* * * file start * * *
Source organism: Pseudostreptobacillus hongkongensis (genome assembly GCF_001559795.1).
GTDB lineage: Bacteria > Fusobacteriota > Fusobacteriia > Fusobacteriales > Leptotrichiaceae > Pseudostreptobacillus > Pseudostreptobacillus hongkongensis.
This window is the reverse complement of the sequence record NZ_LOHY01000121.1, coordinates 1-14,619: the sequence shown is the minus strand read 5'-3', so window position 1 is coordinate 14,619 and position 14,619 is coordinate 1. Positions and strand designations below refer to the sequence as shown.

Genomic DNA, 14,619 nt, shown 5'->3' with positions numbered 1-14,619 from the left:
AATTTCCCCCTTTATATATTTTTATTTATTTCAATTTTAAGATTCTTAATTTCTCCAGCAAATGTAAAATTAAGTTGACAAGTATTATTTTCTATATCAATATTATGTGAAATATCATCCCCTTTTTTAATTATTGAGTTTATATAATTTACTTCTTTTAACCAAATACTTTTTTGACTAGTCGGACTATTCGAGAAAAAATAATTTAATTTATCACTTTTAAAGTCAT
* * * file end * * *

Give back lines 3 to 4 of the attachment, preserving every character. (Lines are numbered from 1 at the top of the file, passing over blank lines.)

This window is the reverse complement of the sequence record NZ_LOHY01000121.1, coordinates 1-14,619: the sequence shown is the minus strand read 5'-3', so window position 1 is coordinate 14,619 and position 14,619 is coordinate 1. Positions and strand designations below refer to the sequence as shown.

Genomic DNA, 14,619 nt, shown 5'->3' with positions numbered 1-14,619 from the left: